Hundreds of thousands arrested over lockdown rules
Only a small proportion of those arrested for contravening the rules have paid admission of guilt fines so far
More than 270,000 people were arrested for contravening the lockdown regulations in the past three months, police minister Bheki Cele revealed in parliament.
Of the 276,607 arrested from the declaration of the national state of disaster at the end of March until June 19, 22,815 have paid admission of guilt fines and 199,677 are scheduled to appear in court or pay an admission of guilt fine, the minister said in a written reply to a question by ANC MP Shahidabibi Shaikh.
Concern has been raised about the number of people being kept in SA’s already overcrowded jails as remand detainees because they are not able to afford admission of guilt fines or bail, even though the offences for which they were arrested are very minor.
“At the onset of lockdown level 5, compliance levels improved. As the regulations were enforced, however, the contravention of regulations was still high,” the minister said.
“Increased law enforcement visibility and actions to assert the authority of the state resulted in an improvement in compliance, which was at a very high level at the end of level 5 and throughout level 4.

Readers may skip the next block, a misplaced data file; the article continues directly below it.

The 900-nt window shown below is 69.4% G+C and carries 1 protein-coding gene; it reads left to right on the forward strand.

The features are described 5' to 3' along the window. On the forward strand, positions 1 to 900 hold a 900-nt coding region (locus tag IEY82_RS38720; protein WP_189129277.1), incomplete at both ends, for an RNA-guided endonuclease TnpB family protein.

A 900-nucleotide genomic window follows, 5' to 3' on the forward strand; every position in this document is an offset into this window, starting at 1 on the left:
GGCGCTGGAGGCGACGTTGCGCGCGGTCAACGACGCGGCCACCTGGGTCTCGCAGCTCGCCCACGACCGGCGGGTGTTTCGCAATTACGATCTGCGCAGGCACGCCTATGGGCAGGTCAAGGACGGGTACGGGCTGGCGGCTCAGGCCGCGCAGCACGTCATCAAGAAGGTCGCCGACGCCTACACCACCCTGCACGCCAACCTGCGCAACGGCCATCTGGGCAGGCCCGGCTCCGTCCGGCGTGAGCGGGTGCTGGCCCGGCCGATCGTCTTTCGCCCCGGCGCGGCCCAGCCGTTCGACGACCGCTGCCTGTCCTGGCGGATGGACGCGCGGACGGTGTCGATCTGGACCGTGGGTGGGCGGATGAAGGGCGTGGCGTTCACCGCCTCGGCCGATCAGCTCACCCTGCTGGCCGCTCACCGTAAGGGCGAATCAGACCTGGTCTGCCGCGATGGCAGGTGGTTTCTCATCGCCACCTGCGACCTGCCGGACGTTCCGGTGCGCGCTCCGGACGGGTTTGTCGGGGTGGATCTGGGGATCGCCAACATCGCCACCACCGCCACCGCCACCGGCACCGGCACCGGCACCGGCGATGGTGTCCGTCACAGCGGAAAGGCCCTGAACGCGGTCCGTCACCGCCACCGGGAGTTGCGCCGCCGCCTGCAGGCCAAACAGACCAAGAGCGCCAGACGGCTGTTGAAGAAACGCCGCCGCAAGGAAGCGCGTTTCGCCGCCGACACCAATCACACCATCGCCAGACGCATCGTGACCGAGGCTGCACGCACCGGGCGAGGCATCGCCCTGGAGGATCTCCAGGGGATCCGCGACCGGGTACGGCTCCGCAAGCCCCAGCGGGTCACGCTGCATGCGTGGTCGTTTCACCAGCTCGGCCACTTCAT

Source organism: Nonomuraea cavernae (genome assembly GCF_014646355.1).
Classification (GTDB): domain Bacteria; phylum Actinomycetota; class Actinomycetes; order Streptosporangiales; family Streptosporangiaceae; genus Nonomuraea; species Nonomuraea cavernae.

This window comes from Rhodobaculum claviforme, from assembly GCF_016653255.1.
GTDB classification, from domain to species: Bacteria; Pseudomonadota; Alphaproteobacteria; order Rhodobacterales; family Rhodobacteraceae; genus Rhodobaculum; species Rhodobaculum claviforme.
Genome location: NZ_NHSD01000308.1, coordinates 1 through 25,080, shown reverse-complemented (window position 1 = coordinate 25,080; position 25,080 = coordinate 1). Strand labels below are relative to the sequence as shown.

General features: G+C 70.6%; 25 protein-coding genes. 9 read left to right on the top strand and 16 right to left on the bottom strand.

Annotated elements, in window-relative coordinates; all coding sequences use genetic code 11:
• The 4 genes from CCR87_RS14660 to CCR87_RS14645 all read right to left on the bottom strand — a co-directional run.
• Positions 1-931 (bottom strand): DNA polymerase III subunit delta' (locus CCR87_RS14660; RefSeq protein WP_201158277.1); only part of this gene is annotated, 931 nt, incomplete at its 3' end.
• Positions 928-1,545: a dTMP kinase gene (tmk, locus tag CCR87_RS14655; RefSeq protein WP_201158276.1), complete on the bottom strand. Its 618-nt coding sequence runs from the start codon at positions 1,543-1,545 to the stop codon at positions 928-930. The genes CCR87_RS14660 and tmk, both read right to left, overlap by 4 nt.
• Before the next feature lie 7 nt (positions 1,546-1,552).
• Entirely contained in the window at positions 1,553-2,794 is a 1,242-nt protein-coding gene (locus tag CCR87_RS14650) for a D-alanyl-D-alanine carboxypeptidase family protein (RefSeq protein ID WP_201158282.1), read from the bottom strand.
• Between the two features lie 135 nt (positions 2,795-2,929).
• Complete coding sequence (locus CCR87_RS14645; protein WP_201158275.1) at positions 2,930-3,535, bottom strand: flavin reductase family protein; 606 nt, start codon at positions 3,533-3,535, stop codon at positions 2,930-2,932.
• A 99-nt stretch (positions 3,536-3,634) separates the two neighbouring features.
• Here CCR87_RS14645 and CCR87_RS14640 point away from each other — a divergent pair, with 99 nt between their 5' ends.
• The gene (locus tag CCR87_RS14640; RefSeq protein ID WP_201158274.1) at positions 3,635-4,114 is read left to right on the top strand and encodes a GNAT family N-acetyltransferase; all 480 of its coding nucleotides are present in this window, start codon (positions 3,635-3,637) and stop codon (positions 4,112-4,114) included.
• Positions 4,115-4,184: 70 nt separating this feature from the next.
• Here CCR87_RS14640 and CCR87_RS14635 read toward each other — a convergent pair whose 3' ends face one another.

“The imposition of the curfew during level 4 had a significantly positive effect on compliance with the regulations. The restriction of movement between districts and provinces ensured the confinement of individuals to their places of residence and assisted in curbing crime,” said Cele.
“The ban on the sale of liquor during levels 5 and 4 had a positive effect on levels of compliance and on reduced levels of violent crime.”
The minister said compliance with the regulations deteriorated during level 3, including non-compliance with regulations that are not criminalised, such as wearing masks and social-distancing, increased.
Cele said the reinstatement of the sale of liquor and even the criminalisation of this from Friday to Sunday “has been found to contribute to non-compliance due to behavioural changes when people are intoxicated”.
Cele, who is known for his strong views against alcohol, said there was a marked increase in levels of crime during level 3 compared with levels 4 and 5 when the sale of alcohol was prohibited. A common offence under level 5 was the failure of people to stay confined to their residence; and under levels 4 and 5 it was the failure of non-exempted businesses and entities to cease operations.
Another common offence under level 4 was the convening of gatherings, while under level 3 it was the selling of tobacco products other than for export.
In reply to another question by ANC MP Tshitereke Matibe, Cele noted that from March 27 to June 22 there were 49 service complaints against members of the SA Police Service for the use of excessive force. Of these, 36 have been finalised, and 20 confirmed as valid, one of which resulted in disciplinary action.
No criminal charges were initiated in any of the finalised cases.
A total of 16 complaints could not be substantiated based on the information provided by the complainant, and 13 complaints are still under investigation.
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